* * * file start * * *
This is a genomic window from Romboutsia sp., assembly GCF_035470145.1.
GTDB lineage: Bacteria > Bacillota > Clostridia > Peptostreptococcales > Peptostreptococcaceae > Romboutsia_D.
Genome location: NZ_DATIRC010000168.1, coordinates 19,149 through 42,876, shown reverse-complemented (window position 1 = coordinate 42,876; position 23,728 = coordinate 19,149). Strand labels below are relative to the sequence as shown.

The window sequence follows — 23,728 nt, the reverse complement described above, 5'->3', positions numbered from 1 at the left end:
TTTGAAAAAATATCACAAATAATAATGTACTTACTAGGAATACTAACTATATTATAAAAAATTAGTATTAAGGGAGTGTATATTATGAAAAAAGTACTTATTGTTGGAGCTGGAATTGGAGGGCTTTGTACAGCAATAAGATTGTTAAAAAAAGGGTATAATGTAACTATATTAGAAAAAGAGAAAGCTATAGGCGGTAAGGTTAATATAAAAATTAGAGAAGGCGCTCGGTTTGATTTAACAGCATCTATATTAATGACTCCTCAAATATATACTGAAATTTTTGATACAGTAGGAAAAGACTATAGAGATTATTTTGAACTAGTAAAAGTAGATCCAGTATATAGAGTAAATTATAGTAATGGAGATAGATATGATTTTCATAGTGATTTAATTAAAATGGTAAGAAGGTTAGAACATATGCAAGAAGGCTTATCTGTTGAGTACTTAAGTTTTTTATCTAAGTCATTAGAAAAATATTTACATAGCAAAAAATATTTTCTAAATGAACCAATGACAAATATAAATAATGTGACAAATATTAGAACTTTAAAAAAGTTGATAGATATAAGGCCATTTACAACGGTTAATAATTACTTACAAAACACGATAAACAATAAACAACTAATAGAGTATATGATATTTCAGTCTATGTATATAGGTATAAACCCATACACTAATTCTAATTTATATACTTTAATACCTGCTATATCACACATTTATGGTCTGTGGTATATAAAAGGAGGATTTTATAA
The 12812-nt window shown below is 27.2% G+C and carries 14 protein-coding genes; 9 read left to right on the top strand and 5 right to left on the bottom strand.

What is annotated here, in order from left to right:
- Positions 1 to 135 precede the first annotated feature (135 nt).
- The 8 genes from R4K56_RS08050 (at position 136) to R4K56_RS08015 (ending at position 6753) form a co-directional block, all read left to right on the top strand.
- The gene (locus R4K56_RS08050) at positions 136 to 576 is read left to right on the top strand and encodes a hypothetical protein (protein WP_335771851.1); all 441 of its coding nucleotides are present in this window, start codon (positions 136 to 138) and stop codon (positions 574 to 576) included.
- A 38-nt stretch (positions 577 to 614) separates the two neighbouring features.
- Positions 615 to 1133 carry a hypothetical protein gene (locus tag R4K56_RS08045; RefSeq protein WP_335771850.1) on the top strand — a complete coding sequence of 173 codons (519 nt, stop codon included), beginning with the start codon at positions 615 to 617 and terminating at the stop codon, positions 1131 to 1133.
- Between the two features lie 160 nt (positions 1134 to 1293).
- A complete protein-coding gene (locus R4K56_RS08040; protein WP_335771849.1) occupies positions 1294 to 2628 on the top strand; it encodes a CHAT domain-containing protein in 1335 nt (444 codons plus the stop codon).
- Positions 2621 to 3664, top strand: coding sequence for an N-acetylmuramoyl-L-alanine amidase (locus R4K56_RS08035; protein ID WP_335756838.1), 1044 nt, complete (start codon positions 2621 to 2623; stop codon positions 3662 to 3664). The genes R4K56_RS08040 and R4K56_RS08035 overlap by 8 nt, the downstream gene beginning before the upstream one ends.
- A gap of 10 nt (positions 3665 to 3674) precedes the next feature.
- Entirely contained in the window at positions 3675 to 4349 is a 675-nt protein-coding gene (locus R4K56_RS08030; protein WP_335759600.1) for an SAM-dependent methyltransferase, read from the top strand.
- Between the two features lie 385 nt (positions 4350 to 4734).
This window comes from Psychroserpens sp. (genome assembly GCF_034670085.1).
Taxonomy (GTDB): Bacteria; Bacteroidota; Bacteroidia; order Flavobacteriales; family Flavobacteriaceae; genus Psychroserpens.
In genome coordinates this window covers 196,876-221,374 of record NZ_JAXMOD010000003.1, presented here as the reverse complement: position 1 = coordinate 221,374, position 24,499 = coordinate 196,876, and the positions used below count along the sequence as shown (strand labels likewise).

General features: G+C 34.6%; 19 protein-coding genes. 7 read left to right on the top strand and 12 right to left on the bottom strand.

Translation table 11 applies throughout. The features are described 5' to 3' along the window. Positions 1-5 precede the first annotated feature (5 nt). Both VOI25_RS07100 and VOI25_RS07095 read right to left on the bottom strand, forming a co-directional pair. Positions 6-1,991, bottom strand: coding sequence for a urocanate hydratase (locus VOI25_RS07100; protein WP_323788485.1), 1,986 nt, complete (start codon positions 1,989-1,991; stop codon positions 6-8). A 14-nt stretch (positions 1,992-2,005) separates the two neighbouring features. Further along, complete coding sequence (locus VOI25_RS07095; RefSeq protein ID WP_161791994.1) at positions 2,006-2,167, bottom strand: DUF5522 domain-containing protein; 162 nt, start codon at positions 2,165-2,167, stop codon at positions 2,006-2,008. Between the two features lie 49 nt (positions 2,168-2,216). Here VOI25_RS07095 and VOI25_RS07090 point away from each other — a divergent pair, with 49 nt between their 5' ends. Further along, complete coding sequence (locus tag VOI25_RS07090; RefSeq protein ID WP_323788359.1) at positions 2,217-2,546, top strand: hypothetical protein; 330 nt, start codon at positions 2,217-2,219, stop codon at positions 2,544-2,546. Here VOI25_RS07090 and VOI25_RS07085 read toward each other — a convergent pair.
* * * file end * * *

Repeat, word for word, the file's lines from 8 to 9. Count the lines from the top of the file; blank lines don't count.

- Positions 1 to 135 precede the first annotated feature (135 nt).
- The 8 genes from R4K56_RS08050 (at position 136) to R4K56_RS08015 (ending at position 6753) form a co-directional block, all read left to right on the top strand.